PFAS/PFOAS Information & Updates
WHAT is PFAS?
PFAS, or per- and polyfluoroalkyl substances, are a class of more than 5,000 chemical compounds. These substances have been manufactured by chemical companies and used for decades in products to repel water, grease, and oil. They are commonly found in various everyday items such as food packaging, waterproof clothing, non-stick cookware, carpets, plastics, dental floss, and some household cleaning products such as dishwasher and laundry detergents, and stain removers. While the production of two of the most common groups of these substances, PFOS (Perfluorooctane Sulfonate) and PFOA (Perfluorooctanoic Acid) has largely ceased, some of these substances are still used.
Initially developed in the 1940s, PFAS have been nicknamed "forever chemicals" since they are nearly indestructible. Research by the Centers for Disease Control and Prevention (CDC) indicates widespread exposure among the U.S. population. Scientific studies now link PFAS accumulation in the human body to various health issues. For more health-related information, contact the Florida Department of Health at 850-245-4240 or visit their website.
HOW DO PFAS GET IN DRINKING WATER?
Because of their widespread use, release, and disposal over the decades, PFAS substances show up virtually everywhere: in soil, water, air, the ocean and marine life that inhabit it, and even in rain fall. In turn, PFAS can be released into the sources of drinking water in a variety of ways such as:
- Industrial sites releasing the compounds into the water or air.
- Leaching from landfills and other disposal sites.
- When products or wastes containing PFAS are disposed of, used, or spilled on the ground or into or near rivers, lakes, aquifers, or wells.
- Through runoff of substances that contain PFAS.
PFAS REGULATION IN DRINKING WATER
The U.S. Environmental Protection Agency (EPA) is taking steps toward addressing PFAS contamination in drinking water supplies due to health risks involved. In March 2023, the EPA proposed new National Primary Drinking Water Standards Regulations for six PFAS substances including PFOA and PFOS. These new standards will require drinking water providers to remove or reduce the levels of these substances in drinking water and are expected to be finalized by the end of 2023. Drinking water providers will then have to fully comply with these standards by December 2026.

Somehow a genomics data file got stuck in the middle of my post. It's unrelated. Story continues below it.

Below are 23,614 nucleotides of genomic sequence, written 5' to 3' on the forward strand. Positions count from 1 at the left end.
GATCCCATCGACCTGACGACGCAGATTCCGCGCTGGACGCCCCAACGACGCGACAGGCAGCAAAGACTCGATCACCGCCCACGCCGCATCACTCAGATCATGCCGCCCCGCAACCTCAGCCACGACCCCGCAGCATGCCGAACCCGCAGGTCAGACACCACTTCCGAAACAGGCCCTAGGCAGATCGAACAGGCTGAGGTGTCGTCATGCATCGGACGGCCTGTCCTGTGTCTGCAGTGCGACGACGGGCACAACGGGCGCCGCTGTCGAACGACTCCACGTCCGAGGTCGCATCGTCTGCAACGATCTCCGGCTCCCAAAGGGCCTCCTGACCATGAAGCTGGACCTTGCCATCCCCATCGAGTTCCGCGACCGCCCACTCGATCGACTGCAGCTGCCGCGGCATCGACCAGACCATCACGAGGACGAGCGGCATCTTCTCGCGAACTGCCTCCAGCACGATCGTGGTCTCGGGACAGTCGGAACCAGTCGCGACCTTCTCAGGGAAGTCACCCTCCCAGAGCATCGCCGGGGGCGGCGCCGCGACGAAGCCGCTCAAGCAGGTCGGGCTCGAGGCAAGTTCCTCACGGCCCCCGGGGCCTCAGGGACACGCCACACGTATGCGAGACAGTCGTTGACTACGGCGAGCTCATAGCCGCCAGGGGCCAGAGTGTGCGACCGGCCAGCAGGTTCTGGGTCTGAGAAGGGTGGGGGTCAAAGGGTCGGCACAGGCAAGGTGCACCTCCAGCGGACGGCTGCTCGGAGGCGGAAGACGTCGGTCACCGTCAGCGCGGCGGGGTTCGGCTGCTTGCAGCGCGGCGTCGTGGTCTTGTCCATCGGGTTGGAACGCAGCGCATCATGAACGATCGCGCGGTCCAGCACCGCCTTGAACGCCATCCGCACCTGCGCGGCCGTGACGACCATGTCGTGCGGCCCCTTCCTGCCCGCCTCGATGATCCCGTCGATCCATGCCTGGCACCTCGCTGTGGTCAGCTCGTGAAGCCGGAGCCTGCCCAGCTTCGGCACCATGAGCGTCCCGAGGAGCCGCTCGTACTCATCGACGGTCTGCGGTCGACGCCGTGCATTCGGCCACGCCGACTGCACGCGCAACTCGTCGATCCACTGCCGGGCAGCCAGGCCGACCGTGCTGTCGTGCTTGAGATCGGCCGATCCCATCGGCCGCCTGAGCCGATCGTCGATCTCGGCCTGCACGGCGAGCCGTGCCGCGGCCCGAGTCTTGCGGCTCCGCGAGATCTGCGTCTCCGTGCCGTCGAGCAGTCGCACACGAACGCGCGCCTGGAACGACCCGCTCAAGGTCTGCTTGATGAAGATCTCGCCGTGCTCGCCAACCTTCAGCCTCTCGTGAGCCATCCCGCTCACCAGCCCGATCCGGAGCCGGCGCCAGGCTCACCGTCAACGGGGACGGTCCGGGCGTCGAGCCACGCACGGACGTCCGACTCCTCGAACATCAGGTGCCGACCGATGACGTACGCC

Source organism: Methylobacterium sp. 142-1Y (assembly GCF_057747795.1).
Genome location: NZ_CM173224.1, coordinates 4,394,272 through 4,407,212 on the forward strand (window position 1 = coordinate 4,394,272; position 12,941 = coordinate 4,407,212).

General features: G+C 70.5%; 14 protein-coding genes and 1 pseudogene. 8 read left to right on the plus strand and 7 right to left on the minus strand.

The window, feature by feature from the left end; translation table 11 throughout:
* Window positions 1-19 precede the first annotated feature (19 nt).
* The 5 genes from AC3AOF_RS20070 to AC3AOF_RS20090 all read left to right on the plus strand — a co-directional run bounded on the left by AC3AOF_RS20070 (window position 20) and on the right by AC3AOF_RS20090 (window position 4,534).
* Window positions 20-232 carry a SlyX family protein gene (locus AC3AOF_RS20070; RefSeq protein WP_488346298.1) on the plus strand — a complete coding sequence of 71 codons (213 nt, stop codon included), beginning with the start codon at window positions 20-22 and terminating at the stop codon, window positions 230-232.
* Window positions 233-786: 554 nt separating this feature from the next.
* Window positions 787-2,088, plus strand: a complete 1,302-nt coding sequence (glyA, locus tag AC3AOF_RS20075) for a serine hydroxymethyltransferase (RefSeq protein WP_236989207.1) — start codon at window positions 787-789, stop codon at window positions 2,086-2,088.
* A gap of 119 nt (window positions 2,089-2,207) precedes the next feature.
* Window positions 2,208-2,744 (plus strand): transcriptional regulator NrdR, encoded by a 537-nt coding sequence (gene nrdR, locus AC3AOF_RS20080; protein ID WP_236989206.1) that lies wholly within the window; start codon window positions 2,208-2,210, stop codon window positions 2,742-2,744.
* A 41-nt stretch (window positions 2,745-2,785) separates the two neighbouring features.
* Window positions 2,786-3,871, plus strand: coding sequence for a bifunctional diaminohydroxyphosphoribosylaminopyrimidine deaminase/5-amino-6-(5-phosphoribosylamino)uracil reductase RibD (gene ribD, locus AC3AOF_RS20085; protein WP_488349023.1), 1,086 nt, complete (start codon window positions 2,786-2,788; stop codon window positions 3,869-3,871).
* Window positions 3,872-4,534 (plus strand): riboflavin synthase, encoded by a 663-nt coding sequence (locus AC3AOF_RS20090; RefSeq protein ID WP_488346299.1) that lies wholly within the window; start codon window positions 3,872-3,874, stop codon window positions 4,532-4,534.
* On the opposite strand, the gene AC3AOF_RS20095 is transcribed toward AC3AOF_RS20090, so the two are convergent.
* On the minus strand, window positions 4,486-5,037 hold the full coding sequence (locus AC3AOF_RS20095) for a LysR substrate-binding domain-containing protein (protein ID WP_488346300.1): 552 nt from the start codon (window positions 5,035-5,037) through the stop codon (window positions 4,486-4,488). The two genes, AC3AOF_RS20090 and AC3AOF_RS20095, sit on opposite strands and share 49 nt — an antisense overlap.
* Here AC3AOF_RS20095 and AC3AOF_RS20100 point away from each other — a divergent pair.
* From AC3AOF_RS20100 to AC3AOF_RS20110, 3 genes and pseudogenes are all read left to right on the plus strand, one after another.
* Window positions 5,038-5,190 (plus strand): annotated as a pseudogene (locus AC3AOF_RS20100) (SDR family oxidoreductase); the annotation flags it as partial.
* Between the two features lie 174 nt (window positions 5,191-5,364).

Under the proposed regulations, public drinking water providers, like city or county water utilities, must test for and inform the public about the potential levels of these six PFAS substances in the community's drinking water. These providers must also ensure levels of these substances in drinking water are below the EPA's proposed limit of 4 parts per trillion, which is the lowest level these substances can be reliably measured.
Even though chemical companies are the source of these substances that contaminate drinking water, the responsibility falls on public drinking water providers to remove or reduce the levels of these substances. Due to the prevalence of these substances in the environment, the relatively recent awareness of health concerns associated with them, and the new science to detect these substances at very low levels, most drinking water providers will have to invest time and money to plan and build new treatment methods. In addition, significant nationwide investments by federal, state, and local agencies will be required to address this issue.
CITY OF BOCA RATON’S (THE CITY) ADVANCED PFAS TREATMENT TECHNOLOGIES
The City is committed to evaluating science-based methods to proactively remove or reduce PFAS in its drinking water ahead of the anticipated EPA requirements. In 2005, the City’s Utility Services Department constructed a state-of-the-art membrane softening treatment plant that utilizes advanced technology to treat the City’s drinking water which already includes the removal of PFAS substances. Additionally, the existing lime softening plant, in operation for over 50 years, will be enhanced in order to meet the new EPA regulations regarding PFAS reduction or removal in drinking water.
One of the City’s core values is providing customers with clean and safe drinking water that continuously exceeds regulatory standards while safeguarding public health and the environment. The City’s drinking water experts are continuing to research and collaborate with legislators, state, and local regulators as well as other drinking water quality experts in the PFAS field on how best to detect, control, remove, and further prevent PFAS contamination in the City’s drinking water.
The City's Utility Services Department continues to gather information related to PFAS substances in the City’s drinking water and will continue to provide updates as the EPA develops these regulations.